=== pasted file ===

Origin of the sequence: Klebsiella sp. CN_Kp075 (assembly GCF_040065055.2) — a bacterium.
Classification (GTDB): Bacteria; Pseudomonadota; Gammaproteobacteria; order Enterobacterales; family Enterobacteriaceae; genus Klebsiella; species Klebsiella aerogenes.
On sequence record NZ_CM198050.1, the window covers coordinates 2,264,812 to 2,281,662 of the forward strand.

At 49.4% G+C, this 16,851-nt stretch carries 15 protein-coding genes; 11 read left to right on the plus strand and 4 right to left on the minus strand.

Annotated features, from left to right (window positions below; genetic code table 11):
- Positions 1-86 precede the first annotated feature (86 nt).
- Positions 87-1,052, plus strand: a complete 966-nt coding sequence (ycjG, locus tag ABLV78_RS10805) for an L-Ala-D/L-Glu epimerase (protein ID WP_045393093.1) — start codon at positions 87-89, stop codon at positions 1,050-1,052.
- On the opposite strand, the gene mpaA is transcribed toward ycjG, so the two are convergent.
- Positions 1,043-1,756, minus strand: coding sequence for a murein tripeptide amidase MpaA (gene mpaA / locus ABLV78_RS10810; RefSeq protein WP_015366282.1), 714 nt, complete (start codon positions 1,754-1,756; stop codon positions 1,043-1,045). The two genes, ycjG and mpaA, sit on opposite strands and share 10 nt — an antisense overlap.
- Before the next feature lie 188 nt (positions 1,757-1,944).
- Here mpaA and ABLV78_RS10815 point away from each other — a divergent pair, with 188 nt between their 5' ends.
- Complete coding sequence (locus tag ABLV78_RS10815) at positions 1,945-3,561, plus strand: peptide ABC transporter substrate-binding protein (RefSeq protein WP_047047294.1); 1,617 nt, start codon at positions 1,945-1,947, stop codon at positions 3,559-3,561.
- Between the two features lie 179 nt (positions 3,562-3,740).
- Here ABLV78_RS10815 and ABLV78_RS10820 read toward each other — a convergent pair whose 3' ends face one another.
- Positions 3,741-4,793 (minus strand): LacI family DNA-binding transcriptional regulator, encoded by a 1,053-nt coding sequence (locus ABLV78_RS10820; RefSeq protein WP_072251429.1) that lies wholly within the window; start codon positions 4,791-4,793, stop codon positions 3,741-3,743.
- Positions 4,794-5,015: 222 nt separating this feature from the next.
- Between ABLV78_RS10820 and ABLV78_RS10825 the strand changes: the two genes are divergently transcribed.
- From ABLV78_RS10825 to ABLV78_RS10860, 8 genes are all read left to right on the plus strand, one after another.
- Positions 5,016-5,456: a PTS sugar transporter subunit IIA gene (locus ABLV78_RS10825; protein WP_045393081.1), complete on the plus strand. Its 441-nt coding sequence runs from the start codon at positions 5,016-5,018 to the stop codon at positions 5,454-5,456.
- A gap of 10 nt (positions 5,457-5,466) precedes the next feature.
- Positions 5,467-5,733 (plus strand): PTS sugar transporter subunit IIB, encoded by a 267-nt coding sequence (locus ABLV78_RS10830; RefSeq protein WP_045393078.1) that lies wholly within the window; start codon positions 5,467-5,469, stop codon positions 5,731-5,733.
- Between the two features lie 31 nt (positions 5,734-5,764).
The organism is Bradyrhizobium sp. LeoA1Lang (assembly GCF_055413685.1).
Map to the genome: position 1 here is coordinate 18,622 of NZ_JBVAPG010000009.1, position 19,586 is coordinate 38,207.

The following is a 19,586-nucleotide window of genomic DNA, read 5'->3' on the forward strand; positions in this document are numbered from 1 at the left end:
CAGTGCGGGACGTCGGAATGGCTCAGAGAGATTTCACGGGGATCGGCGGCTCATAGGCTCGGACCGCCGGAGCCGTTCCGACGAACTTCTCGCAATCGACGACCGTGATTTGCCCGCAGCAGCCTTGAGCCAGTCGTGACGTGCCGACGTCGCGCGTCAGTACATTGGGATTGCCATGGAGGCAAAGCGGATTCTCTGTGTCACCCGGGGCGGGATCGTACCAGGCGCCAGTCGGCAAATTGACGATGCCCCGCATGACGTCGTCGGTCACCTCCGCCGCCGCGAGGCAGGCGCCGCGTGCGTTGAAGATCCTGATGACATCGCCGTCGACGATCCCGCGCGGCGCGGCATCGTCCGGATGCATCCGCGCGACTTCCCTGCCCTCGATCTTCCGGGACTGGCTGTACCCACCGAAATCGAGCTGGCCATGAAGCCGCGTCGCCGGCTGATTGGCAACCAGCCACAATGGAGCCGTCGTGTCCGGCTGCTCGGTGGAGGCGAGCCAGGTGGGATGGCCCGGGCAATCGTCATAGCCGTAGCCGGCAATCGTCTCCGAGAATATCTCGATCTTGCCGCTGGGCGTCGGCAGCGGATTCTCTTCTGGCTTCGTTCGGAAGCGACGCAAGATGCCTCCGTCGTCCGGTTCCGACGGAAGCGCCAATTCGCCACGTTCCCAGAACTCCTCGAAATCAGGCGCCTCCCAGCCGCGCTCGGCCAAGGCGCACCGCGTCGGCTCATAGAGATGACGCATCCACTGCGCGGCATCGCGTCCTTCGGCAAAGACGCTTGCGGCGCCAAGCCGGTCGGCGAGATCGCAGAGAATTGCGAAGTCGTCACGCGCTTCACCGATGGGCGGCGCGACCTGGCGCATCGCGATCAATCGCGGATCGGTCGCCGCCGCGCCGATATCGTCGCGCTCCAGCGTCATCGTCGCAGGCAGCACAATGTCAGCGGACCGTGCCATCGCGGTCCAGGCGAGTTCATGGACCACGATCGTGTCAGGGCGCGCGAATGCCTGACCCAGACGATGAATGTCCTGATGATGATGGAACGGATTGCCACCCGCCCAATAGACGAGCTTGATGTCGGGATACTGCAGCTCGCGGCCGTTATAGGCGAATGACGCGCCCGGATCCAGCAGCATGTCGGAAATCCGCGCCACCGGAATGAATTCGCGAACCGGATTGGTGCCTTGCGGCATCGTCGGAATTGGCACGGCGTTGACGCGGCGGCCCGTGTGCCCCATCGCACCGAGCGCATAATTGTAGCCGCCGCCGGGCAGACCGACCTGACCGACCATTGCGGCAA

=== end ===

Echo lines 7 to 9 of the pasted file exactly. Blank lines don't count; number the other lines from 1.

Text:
- Positions 87-1,052, plus strand: a complete 966-nt coding sequence (ycjG, locus tag ABLV78_RS10805) for an L-Ala-D/L-Glu epimerase (protein ID WP_045393093.1) — start codon at positions 87-89, stop codon at positions 1,050-1,052.
- On the opposite strand, the gene mpaA is transcribed toward ycjG, so the two are convergent.
- Positions 1,043-1,756, minus strand: coding sequence for a murein tripeptide amidase MpaA (gene mpaA / locus ABLV78_RS10810; RefSeq protein WP_015366282.1), 714 nt, complete (start codon positions 1,754-1,756; stop codon positions 1,043-1,045). The two genes, ycjG and mpaA, sit on opposite strands and share 10 nt — an antisense overlap.